Like everything else the game of hockey has changed dramatically in the last decade. Hockey Hall of Famer, Wayne Gretzky recently commented,” players are bigger and faster than when I played in the NHL.”
There is no question that that is true with players likes Hall of Fame tough guy Ted Lindsay at 5’8. In his day Lindsay was a feared agitator who was a good at crosschecking and spearing as he was scoring goals.
Today “Terrible” Ted could not survive with the same antics against huge mobile defensemen and forwards in today’s NHL.
The game is certainly different with players like Zdeno Chara, of the Stanley Cup Boston Bruins standing at 6’10.
It could be HGH (Human Growth Hormones) or just Mother Nature, but for whatever the reason hockey players are bigger and stronger than they were just 10 years ago.
Sadly, the negative effect regarding Youth Hockey is the recognition by more and more coaches that a larger player with second tier skills has more overall benefit to the teams winning percentage than a smaller player.
This has endangered the smaller youth players with first class top tier skills shelf life in youth hockey circles.
Many parents are now looking at life after hockey for their talented children before they reach 13 years old. This developement cannot be good for youth players or rink management.
In Atlanta Youth Hockey a possible casualty of this is Dillon Bosquet. Dillon has been a standout youth hockey player for many seasons and has always been a standout performer.
Despite his diminutive stature (he stands at 4 ‘3) Dillon is a marvelous skater and opportunistic goal scorer who is tricky and elusive with the puck.
Dillon is fearless in the corners and will not shy away from any player not matter what they weigh of what their height happens to be.
During the tryouts for the Atlanta Fire Bantam squad the unfathomable happened.
Bosquet was cut from the team!
Dillon’s father Steve Bosquet (a former Atlanta hockey youth coach) said,” Dillon was tired of hockey and wanted to try something else this season.” He is playing some golf and lacrosse,” said Steve Bosquet.
Steve Bosquet admitted that he did not think Dillon was at his best during the tryouts but also said” he was not the worst of the players even given his subpar tryout performance.”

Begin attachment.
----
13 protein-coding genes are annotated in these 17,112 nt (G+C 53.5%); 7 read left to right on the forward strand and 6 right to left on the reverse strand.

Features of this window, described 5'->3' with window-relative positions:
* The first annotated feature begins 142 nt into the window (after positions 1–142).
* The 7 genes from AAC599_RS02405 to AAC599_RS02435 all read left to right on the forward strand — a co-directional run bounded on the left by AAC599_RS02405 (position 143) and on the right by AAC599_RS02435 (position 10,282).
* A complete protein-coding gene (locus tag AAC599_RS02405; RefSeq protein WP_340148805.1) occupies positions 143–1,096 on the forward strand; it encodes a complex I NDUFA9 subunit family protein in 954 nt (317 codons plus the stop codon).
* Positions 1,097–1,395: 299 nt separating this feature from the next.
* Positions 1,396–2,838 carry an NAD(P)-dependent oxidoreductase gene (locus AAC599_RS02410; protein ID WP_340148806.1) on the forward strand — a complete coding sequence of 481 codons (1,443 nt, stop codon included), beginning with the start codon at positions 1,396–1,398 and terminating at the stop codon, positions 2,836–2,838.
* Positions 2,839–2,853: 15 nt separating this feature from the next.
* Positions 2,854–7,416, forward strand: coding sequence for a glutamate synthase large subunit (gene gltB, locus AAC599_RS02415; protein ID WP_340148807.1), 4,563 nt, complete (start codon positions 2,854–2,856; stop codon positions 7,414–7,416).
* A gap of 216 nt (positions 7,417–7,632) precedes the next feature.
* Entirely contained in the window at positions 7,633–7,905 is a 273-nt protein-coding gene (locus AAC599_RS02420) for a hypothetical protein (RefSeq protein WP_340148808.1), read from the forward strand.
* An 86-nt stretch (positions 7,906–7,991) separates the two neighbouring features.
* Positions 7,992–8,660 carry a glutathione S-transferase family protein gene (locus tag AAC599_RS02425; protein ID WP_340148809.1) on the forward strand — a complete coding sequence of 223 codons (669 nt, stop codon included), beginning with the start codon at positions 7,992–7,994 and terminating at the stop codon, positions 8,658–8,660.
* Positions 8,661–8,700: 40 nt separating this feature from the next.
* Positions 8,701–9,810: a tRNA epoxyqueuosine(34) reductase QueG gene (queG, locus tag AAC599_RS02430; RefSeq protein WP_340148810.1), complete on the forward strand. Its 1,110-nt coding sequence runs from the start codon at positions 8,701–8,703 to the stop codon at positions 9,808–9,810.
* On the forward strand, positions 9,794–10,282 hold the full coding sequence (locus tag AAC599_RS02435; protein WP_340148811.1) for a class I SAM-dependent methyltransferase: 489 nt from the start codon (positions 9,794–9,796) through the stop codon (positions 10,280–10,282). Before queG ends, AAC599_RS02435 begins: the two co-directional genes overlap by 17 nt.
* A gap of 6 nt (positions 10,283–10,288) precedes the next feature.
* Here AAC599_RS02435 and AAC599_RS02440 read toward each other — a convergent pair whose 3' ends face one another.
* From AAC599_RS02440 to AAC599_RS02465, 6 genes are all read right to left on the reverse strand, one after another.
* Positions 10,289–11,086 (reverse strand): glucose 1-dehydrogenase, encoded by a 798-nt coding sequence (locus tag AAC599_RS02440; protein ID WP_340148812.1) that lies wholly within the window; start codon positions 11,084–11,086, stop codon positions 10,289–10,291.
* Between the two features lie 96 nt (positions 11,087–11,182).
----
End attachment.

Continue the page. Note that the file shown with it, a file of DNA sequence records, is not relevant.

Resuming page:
Dillon’s older brother Devan will play on the Fire’s AA Midget team this fall.
Despite his unquestionable ability and love for the game it is also true that several coaches recommended that Dillon try his hand at being a Jockey and not a hockey player given his stature.
One wonders what would the NHL be like today without the contributions of Hall of Famer, Marcel Dionne, and standouts Theo Fluery, Martin St. Louis, Brian Gionta, Patrick Kane, and Brian Rafalski all may have been short in stature but big in heart and talent.
Napoleon Bonaparte would not have tolerated such talk while leading toops into batlle would he?
5’8 superstar Marcel Dionne was a superb skater and goal score who managed despite his height to score over 731 career goals and 1771 points in the NHL. He was voted by hockey writers one of the top 50 players ever to play in the NHL.
Martin St. Louis also 5’8 has managed to produce “big” for the Tampa Bay squad scoring 2just under 300 goals in his career and already winning the Art Ross, Lester Pearson, Hart and Lady Byng Trophies.
Brian Rafalski recently retired form the Red Wings) listed at 5’10 played defense and contributed on numerous Stanley Cup winning teams.
Patrick Kane, and Brian Gionta, both are listed as 5’10 but play more like they are 7 feet tall.
The danger of parents listening to inexperienced coaches is ever present. Marcel Dionne said “ If I listened to everything they said to me growing up I would not have ever made it to the NHL much less the Hall of Fame.”
Larger youth players undoubtedly have been successful in intimidating some smaller players and have led to the decision by USA Hockey to take a hard look at bodychecking and overall physical play in youth hockey games.
No matter what anyone says Dillon Bosquet added a lot of excitement to Atlanta youth hockey and I hope we see him in uniform no matter which team again displaying his big time skills.